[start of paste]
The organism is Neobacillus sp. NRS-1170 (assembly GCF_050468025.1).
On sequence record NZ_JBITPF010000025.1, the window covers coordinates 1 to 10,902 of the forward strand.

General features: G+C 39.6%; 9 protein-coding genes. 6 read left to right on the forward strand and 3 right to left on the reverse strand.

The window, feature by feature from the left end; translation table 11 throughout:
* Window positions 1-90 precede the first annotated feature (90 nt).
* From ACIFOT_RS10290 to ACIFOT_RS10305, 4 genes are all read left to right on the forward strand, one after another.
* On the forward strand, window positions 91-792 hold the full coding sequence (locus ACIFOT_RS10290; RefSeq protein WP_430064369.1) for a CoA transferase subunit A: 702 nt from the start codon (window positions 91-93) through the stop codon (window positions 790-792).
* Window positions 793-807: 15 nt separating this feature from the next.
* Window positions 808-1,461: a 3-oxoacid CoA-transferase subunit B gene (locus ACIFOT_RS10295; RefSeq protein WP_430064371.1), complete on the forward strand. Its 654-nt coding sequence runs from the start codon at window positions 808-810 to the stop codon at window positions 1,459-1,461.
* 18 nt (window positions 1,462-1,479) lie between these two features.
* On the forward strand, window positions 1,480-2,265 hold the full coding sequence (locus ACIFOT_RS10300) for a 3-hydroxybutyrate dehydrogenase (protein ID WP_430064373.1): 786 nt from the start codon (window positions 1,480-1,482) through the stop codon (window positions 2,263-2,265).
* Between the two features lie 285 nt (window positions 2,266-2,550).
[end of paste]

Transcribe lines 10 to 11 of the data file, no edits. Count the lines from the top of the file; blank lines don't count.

* 18 nt (window positions 1,462-1,479) lie between these two features.
* On the forward strand, window positions 1,480-2,265 hold the full coding sequence (locus ACIFOT_RS10300) for a 3-hydroxybutyrate dehydrogenase (protein ID WP_430064373.1): 786 nt from the start codon (window positions 1,480-1,482) through the stop codon (window positions 2,263-2,265).